Numerous recent independent studies have documented an increase in bank account ownership and active use as a result of the Jan Dhan scheme. Additionally, the penetration of low-cost insurance and pension schemes has increased. While financial assets are becoming more important to Indian households, physical assets remain the primary source of savings for them.

Mobile payments were previously unknown and underutilised in India. However, following demonetization and the launch of the BHIM platform, mobile payment penetration has increased. Numerous new initiatives, such as Aadhaar-enabled payment services and payment banks, will increase mobile payment adoption.

Policy Suggestions

An Arthik Shiksha Abhiyan will help improve financial literacy and may be included in regular school curricula. Furthermore, efforts to improve financial literacy should be supplemented by mass media campaigns that provide information on financial products and how to use them.

Paperless banking will reduce friction, documentation proof requirements, and banking service costs. As a result, a larger proportion of the population will be brought within the purview of the formal financial system. On the policy front, the government may conduct a survey to assess the current functioning and assess impediments and then formulate policy accordingly. As an example, KYC rules could be relaxed.

Make use of payment banks and other platforms to expand payment systems in underserved areas. Post offices are a common sight in every village. Payment banks, such as India Post Payment Bank, have the potential to revolutionise the payments system. The hesitation factor could be addressed by this to some extent.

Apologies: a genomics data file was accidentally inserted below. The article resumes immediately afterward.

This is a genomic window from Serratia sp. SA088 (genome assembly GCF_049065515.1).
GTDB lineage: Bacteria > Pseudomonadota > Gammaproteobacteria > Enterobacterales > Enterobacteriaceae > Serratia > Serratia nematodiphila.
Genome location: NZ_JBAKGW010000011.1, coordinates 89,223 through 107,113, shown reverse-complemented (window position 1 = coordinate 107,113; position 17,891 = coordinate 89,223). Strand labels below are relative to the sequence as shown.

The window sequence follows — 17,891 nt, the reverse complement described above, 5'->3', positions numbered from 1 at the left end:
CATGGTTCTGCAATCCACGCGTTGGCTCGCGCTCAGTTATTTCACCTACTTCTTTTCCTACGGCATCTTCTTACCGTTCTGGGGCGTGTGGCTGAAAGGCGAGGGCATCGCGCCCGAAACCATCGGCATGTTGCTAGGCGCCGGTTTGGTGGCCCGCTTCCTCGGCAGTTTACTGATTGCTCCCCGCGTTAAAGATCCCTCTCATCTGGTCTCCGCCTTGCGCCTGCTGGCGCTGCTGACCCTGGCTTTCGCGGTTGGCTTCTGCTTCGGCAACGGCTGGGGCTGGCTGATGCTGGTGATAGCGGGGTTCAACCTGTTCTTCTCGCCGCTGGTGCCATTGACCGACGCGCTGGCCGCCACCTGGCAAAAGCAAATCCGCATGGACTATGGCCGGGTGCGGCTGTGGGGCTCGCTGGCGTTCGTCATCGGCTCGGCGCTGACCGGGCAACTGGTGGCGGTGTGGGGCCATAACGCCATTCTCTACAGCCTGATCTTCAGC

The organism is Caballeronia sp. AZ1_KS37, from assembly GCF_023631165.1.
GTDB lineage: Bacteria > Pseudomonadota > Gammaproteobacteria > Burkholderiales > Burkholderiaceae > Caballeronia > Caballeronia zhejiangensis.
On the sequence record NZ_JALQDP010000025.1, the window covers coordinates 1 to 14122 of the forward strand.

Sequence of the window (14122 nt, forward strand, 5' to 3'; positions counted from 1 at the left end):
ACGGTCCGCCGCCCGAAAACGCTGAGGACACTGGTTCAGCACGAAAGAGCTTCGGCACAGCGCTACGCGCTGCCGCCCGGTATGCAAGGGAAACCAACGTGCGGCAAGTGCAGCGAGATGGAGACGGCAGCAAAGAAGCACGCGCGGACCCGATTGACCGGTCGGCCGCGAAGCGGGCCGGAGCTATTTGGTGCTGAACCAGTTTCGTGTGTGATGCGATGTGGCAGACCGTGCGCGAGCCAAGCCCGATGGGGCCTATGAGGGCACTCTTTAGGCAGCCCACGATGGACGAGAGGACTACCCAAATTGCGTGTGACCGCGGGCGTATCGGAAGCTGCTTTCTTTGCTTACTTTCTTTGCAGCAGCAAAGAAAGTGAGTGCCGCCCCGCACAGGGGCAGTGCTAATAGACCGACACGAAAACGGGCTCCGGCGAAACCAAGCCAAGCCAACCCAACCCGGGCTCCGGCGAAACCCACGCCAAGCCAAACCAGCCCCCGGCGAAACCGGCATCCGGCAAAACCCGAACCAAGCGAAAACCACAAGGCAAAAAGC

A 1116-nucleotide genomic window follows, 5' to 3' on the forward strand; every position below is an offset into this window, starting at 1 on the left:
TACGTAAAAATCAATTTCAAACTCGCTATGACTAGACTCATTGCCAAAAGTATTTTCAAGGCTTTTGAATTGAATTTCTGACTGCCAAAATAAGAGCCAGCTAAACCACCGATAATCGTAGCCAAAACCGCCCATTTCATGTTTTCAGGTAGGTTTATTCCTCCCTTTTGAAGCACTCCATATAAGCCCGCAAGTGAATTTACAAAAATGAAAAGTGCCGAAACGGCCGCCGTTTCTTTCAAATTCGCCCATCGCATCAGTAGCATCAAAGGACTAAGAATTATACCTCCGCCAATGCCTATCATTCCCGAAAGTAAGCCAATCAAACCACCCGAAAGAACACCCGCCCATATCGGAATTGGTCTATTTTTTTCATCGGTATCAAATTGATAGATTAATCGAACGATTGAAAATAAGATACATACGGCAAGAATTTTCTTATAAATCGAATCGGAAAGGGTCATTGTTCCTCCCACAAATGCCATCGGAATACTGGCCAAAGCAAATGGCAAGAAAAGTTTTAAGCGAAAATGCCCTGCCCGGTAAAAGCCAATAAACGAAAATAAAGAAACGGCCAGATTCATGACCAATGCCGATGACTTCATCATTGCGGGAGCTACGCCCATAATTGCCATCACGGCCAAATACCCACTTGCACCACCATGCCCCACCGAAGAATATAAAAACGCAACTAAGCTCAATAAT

Financial inclusion seeks to involve everyone in society in prudent financial management. Many poor households in India do not have access to financial services. They are unaware of the functions of banks. Even if they are aware of banks, many poor people do not have access to these services. These economically disadvantaged members of society may also lack proper documents to provide to banks for verification of identity or income. Every bank has a set of mandatory documents that must be provided during the loan application or account opening process.

Financial inclusion aims to remove these barriers and provide economical financial services to the underprivileged segments of society so that they can be financially independent without relying on charity or other non-sustainable sources of funds. Financial inclusion also aims to raise public awareness about financial services and financial management. Furthermore, it intends to create formal and systematic credit avenues for the poor.

Financial inclusion is the concept of encouraging banks and other financial institutions to assist the unbanked segments of society. Many of these institutions are also focusing on empowering women financially by offering special rates, exclusive discounts, and other benefits.